Josh Bersin’s evolving view of corporate learning has come to an interesting stage: it’s an old concept in a new form. Capabilities are not new. What has changed is that L&D is no longer controlling "all the learning" within the organization. The business is. The business is deciding on what skills are needed and how to cultivate those. All these concepts emerged earlier, but today we face reality. You can’t keep up with the pace of change by creating content for everything. There is no rapid authoring for the pace of change. At least, not for everything! Pick your battles! By giving up all the ineffective "content dumping" projects, you’ll have the resources to focus on where eLearning does make an impact.

How to decide what works and what doesn’t? Today, it’s often opinions against opinions. The science of learning combined with practical data analysis can not only preach about best practices but show actual results. The truth is when it comes to learning, anyone can have an opinion—and they do. Imagine putting these opinions to the test. If the data also proves a best practice, opinions are no longer equal. And if researchers have already done the homework for you, make sure you don’t waste resources on ineffective methods such as learning styles.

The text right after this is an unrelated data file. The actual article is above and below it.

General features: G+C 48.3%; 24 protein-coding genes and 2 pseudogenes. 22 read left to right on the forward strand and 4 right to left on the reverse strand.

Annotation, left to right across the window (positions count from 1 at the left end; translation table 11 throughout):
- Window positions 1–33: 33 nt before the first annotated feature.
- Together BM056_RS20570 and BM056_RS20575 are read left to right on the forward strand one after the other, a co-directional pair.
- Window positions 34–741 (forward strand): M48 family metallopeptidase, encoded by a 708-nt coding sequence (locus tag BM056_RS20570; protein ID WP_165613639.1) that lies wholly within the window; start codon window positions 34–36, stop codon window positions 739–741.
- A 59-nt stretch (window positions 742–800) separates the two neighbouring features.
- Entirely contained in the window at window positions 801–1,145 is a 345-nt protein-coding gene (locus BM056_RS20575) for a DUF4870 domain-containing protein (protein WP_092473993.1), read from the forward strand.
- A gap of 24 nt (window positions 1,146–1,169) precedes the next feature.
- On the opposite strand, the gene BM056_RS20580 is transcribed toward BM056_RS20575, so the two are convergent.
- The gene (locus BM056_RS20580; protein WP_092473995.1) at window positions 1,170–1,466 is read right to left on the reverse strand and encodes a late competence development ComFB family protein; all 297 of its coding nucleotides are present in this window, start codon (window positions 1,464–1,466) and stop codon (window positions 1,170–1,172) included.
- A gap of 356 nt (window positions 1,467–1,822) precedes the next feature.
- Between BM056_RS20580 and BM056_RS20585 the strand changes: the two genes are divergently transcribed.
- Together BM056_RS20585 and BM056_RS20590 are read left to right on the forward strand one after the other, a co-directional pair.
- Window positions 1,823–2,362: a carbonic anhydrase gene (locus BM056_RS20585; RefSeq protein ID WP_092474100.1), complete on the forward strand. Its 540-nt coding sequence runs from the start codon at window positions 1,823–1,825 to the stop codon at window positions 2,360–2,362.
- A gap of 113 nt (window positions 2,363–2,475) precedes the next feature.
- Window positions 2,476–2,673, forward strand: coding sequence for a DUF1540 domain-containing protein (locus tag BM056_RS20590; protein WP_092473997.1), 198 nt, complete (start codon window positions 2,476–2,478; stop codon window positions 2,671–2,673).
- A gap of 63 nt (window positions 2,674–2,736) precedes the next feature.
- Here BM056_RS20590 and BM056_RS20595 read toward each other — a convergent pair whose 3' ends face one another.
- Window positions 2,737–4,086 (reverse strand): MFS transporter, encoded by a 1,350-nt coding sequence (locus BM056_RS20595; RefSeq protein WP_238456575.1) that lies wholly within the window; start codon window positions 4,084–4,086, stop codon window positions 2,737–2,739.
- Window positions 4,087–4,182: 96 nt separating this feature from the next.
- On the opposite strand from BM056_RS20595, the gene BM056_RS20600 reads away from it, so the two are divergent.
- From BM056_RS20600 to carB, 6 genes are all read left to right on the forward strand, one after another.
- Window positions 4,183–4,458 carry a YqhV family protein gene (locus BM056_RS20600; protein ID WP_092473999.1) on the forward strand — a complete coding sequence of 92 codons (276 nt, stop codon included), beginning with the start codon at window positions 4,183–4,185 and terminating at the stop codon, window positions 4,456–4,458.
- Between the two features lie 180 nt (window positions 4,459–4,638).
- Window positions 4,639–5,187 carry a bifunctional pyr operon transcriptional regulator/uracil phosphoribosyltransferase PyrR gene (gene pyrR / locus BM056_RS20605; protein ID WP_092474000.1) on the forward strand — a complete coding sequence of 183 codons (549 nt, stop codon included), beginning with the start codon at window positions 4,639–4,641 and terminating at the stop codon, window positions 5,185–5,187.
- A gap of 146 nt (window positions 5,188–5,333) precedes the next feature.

"The personalized recommender system helps the learners overcome the information overload problem as learners are recommended eLearning resources according to their habits, likes and dislikes, learning styles, interest areas, and their level of knowledge." [4]

3 Types Of Learners

Another example of future eLearning trends explaining how video learning is great because now we can save visual learners from the horror of the lecture/note-taking classroom format:

"Although it’s a bit of a generalization, they say that there are 3 types of learners, visual, auditory, and kinesthetic, that excel best in education when faced with videos, vocals, and practical demonstrations, respectively. For many years, despite this dichotomy, auditory learners were the only group properly served by the standard lecture/note-taking classroom format." [5]

Instead of wasting your resources—and honestly, your reputation—focus on evidence-informed best practices. Mirjam Neelen and Paul A. Kirschner’s upcoming book (released in February), Evidence-Informed Learning Design: Creating Training to Improve Performance, is a good start.

Googling The "Future Of eLearning"

Most of our research starts with googling. When doing some Google search on the "future of eLearning," most articles seem to focus on technologies such as AR, VR, mobile learning, adaptive learning, etc. You may or may not have the expensive technology or programming expertise today to experiment with all these, so my 2 suggestions below have nothing to do with expensive platforms, technologies, or even licenses.